point is reached where the reaction stage is more efficient
RANKINE CYCLE
Impact of Turbine Efficiency on HR/Output

Description Effect on Effect on


TG HR KW
1% HPT Efficiency 0.16% 0.3%

1% IPT Efficiency 0.16% 0.16%

1% LPT Efficiency 0.5 % 0.5 %

Output Sharing by Turbine Cylinders

210MW 500MW

HPT 28% 27%


IPT 23% 34%
LPT 49% 39%
Gross Turbine cycle Heat rate

Fms( H1 - Hf ) +Frhs( H3 - H2 ) + Fss ( Hf - Hs ) + Frs ( H3 - Hr )


= ----------------------- ------------------------------------------------
Pg
Where,

Fms = Main steam flow (T/Hr) Hs = Enthalpy of S/H spray water


Frhs= Hot reheat steam flow Hr = Enthalpy of R/H spray water
Fss= Superheater spray flow Pg = Power generated
Frs= Reheater spray flow
H1 = Enthalpy of Main steam
Hf= Enthalpy of feed water
H3 = Enthalpy of Hot reheat steam
H2= Enthalpy of Cold reheat steam
Heat Added to cycle :

Heat Added MS
= Flow MS * (hMS - hFW), kcal/hr

Heat Added CRH


= Flow CRH* (hHRH - hCRH),kcal/hr

Heat added by SH Attemp


= Flow SH Attemp* (hMS-hSHATT) Kcal/hr

Heat added by RH Attemp


= Flow RH Attemp * (hHRH-hRHATT) Kcal/hr
Turbine Losses
1.External Losses
2. Internal Losses

Turbine External Losses


1. Shaft gland leakage Losses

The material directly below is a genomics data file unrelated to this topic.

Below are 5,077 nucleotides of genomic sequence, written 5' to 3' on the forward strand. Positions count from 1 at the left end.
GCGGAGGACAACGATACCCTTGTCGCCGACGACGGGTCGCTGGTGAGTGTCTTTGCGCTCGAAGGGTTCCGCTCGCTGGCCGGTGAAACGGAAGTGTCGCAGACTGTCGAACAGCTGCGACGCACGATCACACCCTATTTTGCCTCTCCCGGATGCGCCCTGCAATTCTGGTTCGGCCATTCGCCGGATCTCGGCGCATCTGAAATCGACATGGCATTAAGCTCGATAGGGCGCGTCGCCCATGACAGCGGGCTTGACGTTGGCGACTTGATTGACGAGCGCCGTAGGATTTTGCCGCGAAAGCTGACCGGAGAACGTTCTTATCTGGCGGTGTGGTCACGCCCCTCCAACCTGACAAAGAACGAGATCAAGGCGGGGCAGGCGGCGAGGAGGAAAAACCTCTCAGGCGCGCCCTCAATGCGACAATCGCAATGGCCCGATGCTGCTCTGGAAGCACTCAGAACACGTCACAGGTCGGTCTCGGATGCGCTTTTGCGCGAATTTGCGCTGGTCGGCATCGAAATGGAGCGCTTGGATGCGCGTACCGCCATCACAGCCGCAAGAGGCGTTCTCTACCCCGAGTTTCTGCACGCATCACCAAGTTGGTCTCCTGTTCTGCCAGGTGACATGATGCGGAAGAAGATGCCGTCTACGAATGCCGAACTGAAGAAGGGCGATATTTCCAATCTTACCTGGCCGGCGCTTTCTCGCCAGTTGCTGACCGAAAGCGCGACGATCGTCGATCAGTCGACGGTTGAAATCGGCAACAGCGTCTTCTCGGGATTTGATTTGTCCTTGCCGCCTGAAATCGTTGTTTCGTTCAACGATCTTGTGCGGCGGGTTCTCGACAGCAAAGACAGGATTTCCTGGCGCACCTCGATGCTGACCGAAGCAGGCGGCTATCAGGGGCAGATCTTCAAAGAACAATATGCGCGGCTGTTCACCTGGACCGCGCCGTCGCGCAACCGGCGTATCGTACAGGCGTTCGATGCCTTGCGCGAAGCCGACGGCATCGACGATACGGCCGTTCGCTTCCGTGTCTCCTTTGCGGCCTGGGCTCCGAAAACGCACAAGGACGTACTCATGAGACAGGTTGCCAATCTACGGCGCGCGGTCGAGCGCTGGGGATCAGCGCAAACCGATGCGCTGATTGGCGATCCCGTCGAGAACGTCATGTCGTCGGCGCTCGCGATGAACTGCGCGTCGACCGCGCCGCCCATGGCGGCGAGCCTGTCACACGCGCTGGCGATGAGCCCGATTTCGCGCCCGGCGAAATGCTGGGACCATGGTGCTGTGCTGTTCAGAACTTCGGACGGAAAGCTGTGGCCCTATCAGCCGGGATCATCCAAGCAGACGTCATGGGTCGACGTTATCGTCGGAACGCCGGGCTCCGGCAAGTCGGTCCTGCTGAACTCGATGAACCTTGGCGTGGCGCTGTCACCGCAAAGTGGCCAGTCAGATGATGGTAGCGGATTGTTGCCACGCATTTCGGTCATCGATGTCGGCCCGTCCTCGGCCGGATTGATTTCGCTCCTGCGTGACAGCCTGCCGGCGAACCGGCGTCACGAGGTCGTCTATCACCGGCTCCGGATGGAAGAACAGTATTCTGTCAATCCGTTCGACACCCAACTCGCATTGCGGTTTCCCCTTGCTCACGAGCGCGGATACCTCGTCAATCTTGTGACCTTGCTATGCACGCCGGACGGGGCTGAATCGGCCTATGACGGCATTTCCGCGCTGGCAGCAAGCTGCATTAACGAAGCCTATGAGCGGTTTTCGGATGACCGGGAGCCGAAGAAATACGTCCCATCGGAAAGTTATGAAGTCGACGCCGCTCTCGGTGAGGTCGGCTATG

2. Journal & thrust bearing losses
3. Governor & oil pump losses
Turbine Internal Losses
Inter stage gland leakage loss
Wetness loss
Leaving Loss
Exhaust loss
Pressure drop losses
Control valves

Pipes
Turbine Stage Efficiency
P1
T1
H
Due to friction the relative
velocity of steam gets
P2 reduced and hence the
Z heat drop across the
X Y blade gets shifted from X
h to Z where HX is
P3 frictionless heat drop.

W X Z

Stage efficiency = (Heat drop HZ / Heat drop HX) x 100 %


Turbine Cylinder efficiency

HP cylinder efficiency

IP cylinder efficiency
Cylinder efficiency =
Actual enthalpy drop *100/ Isentropic
enthalpy drop
P3
P4 P5
h5 P1 P2

h1
HP exhaust HP eff. =(h1-h2)*100/(h1-h4)

IP eff.=(h5-h6)*100/(h5-h7)
h2
h3
h4

IP cylinder exhaust
h

Saturation line

h6 P6
h7

s
Parameters required For efficiency calculation

1 Gross Load 13 FW Press HPH Inlet


2 MS Pressure before ESV 14 FW Temp HPH Inlet
3 MS Temp before ESV 15 FW Press HPH Outlet
4 HPT Exhaust Pressure 16 FW Temp HPH Outlet

5 HPT Exhaust Temp. 17 Main Steam Flow (Q1)


6 HRH Steam Press. before IV 18 Feed Water Flow (Qf)
7 HRH Steam Temp. before IV 19 CRH Flow (Q2)
8 FW press after top heater 20 S/H Spray Flow (Qs)
9 FW Temp at Eco inlet 21 R/H Spray Flow (Qr)
10 HPH Ext. Steam Temp 22 S/H Spray Temp.
11 HPH Shell Pressure 23 R/H Spray Temp.
12 HPH Drip Temp 24 Leak Off Flow
Turbine Efficiency Measurement Points
Station "A" H P Turbine Efficiency vs Load
Turbine Cycle heat Rate Tests
83

81
HP Turbine Efficiency (%)